A sharp picture: 12 tips

The plague of many photographs and photographic hardware devices is of not being able to produce nicely sharp pictures, nearly crunchy images (Nota bene: I do understand that this is not the ultimate goal of a photographer and that many a picture is technically mediocre or fuzzy or foggy and still is a great photograph).

A few tips and tricks I grouped for you in order to reach the maximum possible sharpness on your photos (and my photos):

  • Light: Darkness is not favorable; It brings fuzziness when the subject moves and a difficult automated focus.
  • Speed: A fast shutter speed is good to freeze the subject in place.
  • tripod: In order to be stable, there is no better solution than screwing the camera to a good old sturdy tripod.
  • ISO: Choose a sensitivity high enough for the shutter to stop all movement, but not too high (to avoid blowing the digital noise up).
  • Autofocus: An AF finely tuned (for those who have micro-setting of the AF), using the AF in the right mode (according to the subject -moving or not- there are different AF modes on your SLR).
  • Autofocus Zones: The choice of the AF zone(s) is also critical (it is all too often to focus on the background rather than the model). It is quite important to focus on the eye of the subject rather than on the nose.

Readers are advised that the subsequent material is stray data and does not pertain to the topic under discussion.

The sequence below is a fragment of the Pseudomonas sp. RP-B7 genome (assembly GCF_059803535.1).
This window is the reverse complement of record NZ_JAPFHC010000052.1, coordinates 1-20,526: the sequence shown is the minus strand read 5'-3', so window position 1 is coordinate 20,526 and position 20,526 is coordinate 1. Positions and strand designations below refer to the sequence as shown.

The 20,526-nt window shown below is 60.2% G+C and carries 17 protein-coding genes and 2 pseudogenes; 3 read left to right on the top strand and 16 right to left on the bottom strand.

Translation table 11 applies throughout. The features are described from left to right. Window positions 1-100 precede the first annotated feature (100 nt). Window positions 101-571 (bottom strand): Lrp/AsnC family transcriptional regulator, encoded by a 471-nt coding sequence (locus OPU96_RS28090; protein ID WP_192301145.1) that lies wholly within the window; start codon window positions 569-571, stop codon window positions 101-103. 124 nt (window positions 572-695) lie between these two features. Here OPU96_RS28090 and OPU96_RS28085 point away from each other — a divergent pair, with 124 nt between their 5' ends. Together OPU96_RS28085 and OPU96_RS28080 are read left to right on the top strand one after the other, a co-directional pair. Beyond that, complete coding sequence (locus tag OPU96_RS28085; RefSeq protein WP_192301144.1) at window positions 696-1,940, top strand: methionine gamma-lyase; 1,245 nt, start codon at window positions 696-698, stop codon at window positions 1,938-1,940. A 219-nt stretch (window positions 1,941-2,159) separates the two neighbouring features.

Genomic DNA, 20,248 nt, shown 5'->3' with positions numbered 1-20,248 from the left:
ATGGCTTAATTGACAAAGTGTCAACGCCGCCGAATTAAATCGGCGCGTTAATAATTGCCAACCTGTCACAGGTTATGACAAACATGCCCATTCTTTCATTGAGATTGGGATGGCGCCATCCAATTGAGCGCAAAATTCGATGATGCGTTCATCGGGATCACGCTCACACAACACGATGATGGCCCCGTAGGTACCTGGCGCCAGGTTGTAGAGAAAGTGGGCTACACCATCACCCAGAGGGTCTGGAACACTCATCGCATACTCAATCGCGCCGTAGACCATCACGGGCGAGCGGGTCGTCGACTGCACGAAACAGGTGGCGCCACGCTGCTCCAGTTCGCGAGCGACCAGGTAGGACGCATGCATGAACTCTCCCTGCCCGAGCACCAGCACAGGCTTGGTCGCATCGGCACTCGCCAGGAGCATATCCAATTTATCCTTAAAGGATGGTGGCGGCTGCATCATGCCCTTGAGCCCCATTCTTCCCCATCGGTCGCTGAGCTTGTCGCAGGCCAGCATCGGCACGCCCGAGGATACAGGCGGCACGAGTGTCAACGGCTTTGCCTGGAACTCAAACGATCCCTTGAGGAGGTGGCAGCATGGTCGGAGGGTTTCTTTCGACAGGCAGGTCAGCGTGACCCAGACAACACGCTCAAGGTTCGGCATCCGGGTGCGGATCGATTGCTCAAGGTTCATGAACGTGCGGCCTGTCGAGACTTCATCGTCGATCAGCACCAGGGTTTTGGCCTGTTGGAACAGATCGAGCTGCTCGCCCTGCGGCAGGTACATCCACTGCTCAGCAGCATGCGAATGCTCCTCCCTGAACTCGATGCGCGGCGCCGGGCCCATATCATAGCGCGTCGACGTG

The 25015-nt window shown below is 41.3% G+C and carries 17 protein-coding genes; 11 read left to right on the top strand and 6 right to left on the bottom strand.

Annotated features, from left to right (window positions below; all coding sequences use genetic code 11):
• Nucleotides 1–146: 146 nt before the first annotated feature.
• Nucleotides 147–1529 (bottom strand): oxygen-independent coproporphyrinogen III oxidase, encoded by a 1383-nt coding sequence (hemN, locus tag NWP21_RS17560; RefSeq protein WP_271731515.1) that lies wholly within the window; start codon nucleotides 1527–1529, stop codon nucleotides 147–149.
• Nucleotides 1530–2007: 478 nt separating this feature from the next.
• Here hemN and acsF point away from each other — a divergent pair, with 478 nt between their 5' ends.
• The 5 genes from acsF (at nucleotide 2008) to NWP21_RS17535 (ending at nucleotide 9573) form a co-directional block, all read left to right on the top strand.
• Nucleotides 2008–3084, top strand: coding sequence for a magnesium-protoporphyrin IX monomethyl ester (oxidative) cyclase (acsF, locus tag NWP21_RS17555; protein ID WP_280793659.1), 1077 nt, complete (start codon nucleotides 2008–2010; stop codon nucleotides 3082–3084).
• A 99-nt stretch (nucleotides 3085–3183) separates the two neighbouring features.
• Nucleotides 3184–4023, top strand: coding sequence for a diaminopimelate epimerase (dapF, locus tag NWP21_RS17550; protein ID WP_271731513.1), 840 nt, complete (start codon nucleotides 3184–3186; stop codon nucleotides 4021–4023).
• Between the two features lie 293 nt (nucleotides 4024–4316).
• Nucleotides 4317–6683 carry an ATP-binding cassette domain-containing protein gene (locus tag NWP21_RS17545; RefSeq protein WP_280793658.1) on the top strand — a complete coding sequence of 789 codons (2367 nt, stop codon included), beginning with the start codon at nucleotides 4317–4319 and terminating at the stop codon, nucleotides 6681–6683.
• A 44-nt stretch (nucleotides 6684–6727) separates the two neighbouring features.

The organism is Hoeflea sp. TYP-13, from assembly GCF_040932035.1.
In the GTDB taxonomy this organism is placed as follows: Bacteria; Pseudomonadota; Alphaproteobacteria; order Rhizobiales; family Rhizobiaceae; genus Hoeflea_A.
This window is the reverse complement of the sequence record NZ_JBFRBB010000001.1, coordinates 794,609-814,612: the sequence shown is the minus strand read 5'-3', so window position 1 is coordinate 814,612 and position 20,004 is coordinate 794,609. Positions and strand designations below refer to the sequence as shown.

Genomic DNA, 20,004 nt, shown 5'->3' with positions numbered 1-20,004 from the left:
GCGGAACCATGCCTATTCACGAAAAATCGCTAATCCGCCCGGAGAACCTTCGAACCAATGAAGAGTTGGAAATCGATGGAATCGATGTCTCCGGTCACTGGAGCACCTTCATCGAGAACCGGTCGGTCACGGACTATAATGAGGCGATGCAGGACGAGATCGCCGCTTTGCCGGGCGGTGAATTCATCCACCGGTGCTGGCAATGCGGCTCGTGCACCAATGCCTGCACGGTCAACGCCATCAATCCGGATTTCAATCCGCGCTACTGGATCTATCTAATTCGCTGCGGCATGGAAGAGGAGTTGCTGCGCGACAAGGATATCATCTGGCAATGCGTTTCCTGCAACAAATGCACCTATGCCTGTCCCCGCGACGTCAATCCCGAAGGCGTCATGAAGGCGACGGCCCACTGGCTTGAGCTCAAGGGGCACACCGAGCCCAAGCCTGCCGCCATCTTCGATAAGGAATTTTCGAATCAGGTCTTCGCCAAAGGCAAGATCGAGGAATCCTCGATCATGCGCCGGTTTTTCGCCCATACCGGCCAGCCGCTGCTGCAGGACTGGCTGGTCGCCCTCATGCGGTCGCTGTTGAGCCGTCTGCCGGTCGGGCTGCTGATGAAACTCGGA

• Subject: If everything else is already optimized (especially in low light), make sure that the subject itself does not move.
  • Sensor: Of course, use a camera whose sensor is as high resolution as possible; But do not let figures fool you: The more resolution, the more digital noise. do not use a 10MP+ P&S, or a 18MP+ D-SLR with an ASP-C sensor, for example).
  • Lens: It’s always better to use a lens with a pro sharpness (and a pro price, too) but each glass has its optimal conditions for use (hardly the full aperture, often not the most closed diaphragm).
  • Filter: shun unnecessary filters (like the Skylights or the UVA/UVB) or low quality filters (who add their own optical defects to those from the lens).
  • Software: Do not push to the limit of the noise reduction software settings (while NR crunches noise, it also removes details and image crunchiness).
  • Format: Avoid JPEG or use JPEG at a low compression rate (the compression artifacts start by eroding the fine quality of your image). Stay in RAW (or in TIFF)